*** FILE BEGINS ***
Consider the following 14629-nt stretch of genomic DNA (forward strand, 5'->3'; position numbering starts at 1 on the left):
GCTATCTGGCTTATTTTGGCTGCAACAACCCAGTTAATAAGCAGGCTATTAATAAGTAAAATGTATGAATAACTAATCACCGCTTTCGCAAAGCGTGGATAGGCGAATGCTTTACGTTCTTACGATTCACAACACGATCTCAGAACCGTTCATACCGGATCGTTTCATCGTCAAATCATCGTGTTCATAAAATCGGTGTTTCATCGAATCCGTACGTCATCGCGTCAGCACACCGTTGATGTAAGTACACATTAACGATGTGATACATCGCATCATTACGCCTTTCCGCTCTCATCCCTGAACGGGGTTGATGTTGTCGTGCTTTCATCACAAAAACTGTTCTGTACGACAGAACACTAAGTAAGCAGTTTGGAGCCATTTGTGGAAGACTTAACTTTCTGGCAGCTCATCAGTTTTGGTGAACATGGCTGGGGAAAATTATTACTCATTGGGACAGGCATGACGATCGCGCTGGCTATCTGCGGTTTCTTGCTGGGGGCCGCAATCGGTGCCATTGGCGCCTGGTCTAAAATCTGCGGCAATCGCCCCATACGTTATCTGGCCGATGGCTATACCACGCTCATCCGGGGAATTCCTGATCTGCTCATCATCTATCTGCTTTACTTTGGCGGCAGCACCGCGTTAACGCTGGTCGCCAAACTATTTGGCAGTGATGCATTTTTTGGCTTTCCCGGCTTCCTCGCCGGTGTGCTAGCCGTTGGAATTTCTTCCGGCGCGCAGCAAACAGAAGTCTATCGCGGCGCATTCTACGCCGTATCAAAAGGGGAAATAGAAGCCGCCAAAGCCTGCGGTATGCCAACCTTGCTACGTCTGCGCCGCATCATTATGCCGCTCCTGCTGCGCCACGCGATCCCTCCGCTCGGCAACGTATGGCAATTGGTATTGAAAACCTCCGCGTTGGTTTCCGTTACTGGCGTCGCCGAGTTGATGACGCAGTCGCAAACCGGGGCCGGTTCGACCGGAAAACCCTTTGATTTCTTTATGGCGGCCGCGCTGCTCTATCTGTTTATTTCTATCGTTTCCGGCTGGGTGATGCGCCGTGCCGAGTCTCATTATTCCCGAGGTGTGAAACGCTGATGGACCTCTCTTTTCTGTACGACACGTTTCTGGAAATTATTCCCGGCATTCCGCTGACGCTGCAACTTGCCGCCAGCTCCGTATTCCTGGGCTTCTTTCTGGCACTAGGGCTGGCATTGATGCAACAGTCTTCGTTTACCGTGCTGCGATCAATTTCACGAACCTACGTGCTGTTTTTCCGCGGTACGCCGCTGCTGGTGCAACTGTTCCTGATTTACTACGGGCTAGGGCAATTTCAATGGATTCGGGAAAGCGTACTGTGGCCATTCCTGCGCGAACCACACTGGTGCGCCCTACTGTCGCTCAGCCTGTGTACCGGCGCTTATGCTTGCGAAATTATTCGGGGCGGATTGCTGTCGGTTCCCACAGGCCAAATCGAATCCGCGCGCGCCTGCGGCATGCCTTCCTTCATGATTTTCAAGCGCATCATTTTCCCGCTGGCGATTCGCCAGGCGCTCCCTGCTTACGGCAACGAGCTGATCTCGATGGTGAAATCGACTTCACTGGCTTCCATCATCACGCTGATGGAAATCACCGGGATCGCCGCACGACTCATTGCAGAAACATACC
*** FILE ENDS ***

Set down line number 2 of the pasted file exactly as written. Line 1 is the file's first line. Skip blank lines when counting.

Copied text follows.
GCTATCTGGCTTATTTTGGCTGCAACAACCCAGTTAATAAGCAGGCTATTAATAAGTAAAATGTATGAATAACTAATCACCGCTTTCGCAAAGCGTGGATAGGCGAATGCTTTACGTTCTTACGATTCACAACACGATCTCAGAACCGTTCATACCGGATCGTTTCATCGTCAAATCATCGTGTTCATAAAATCGGTGTTTCATCGAATCCGTACGTCATCGCGTCAGCACACCGTTGATGTAAGTACACATTAACGATGTGATACATCGCATCATTACGCCTTTCCGCTCTCATCCCTGAACGGGGTTGATGTTGTCGTGCTTTCATCACAAAAACTGTTCTGTACGACAGAACACTAAGTAAGCAGTTTGGAGCCATTTGTGGAAGACTTAACTTTCTGGCAGCTCATCAGTTTTGGTGAACATGGCTGGGGAAAATTATTACTCATTGGGACAGGCATGACGATCGCGCTGGCTATCTGCGGTTTCTTGCTGGGGGCCGCAATCGGTGCCATTGGCGCCTGGTCTAAAATCTGCGGCAATCGCCCCATACGTTATCTGGCCGATGGCTATACCACGCTCATCCGGGGAATTCCTGATCTGCTCATCATCTATCTGCTTTACTTTGGCGGCAGCACCGCGTTAACGCTGGTCGCCAAACTATTTGGCAGTGATGCATTTTTTGGCTTTCCCGGCTTCCTCGCCGGTGTGCTAGCCGTTGGAATTTCTTCCGGCGCGCAGCAAACAGAAGTCTATCGCGGCGCATTCTACGCCGTATCAAAAGGGGAAATAGAAGCCGCCAAAGCCTGCGGTATGCCAACCTTGCTACGTCTGCGCCGCATCATTATGCCGCTCCTGCTGCGCCACGCGATCCCTCCGCTCGGCAACGTATGGCAATTGGTATTGAAAACCTCCGCGTTGGTTTCCGTTACTGGCGTCGCCGAGTTGATGACGCAGTCGCAAACCGGGGCCGGTTCGACCGGAAAACCCTTTGATTTCTTTATGGCGGCCGCGCTGCTCTATCTGTTTATTTCTATCGTTTCCGGCTGGGTGATGCGCCGTGCCGAGTCTCATTATTCCCGAGGTGTGAAACGCTGATGGACCTCTCTTTTCTGTACGACACGTTTCTGGAAATTATTCCCGGCATTCCGCTGACGCTGCAACTTGCCGCCAGCTCCGTATTCCTGGGCTTCTTTCTGGCACTAGGGCTGGCATTGATGCAACAGTCTTCGTTTACCGTGCTGCGATCAATTTCACGAACCTACGTGCTGTTTTTCCGCGGTACGCCGCTGCTGGTGCAACTGTTCCTGATTTACTACGGGCTAGGGCAATTTCAATGGATTCGGGAAAGCGTACTGTGGCCATTCCTGCGCGAACCACACTGGTGCGCCCTACTGTCGCTCAGCCTGTGTACCGGCGCTTATGCTTGCGAAATTATTCGGGGCGGATTGCTGTCGGTTCCCACAGGCCAAATCGAATCCGCGCGCGCCTGCGGCATGCCTTCCTTCATGATTTTCAAGCGCATCATTTTCCCGCTGGCGATTCGCCAGGCGCTCCCTGCTTACGGCAACGAGCTGATCTCGATGGTGAAATCGACTTCACTGGCTTCCATCATCACGCTGATGGAAATCACCGGGATCGCCGCACGACTCATTGCAGAAACATACC